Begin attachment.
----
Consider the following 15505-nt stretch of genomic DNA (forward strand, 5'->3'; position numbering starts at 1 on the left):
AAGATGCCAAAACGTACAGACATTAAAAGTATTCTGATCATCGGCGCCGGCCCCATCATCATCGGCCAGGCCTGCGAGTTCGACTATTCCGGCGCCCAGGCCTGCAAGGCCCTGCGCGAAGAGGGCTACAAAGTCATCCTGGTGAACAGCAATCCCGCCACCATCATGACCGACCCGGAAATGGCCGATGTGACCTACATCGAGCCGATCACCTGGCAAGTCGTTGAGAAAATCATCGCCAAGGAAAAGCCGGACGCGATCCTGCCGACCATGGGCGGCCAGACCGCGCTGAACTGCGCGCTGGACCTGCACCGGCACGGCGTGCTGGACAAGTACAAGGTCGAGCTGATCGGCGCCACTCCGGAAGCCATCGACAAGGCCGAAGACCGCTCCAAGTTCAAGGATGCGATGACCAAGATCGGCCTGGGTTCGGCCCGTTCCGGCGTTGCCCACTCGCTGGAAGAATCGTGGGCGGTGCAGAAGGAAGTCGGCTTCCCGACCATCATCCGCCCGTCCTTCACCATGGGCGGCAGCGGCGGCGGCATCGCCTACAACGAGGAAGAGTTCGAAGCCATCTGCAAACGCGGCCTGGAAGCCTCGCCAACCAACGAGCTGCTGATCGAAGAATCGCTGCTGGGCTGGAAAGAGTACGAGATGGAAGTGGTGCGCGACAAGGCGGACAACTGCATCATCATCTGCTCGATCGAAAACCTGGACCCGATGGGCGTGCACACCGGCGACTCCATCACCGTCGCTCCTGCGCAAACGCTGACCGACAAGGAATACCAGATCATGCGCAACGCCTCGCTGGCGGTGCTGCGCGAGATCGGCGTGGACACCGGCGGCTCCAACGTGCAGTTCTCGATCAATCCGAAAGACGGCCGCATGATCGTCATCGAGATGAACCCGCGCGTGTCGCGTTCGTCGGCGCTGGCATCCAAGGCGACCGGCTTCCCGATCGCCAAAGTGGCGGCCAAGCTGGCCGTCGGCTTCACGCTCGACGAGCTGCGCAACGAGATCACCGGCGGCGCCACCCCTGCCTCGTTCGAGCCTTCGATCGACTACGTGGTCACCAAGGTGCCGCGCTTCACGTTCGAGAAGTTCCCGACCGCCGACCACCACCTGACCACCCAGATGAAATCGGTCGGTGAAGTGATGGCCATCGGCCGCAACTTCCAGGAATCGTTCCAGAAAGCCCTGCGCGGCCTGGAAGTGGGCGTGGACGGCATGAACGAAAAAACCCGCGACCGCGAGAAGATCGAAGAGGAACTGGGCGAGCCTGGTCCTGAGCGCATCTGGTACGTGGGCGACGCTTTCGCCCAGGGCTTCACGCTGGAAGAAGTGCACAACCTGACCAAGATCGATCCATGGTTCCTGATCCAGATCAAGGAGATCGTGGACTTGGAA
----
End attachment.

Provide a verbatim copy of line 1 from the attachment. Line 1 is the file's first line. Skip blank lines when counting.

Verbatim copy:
Consider the following 15505-nt stretch of genomic DNA (forward strand, 5'->3'; position numbering starts at 1 on the left):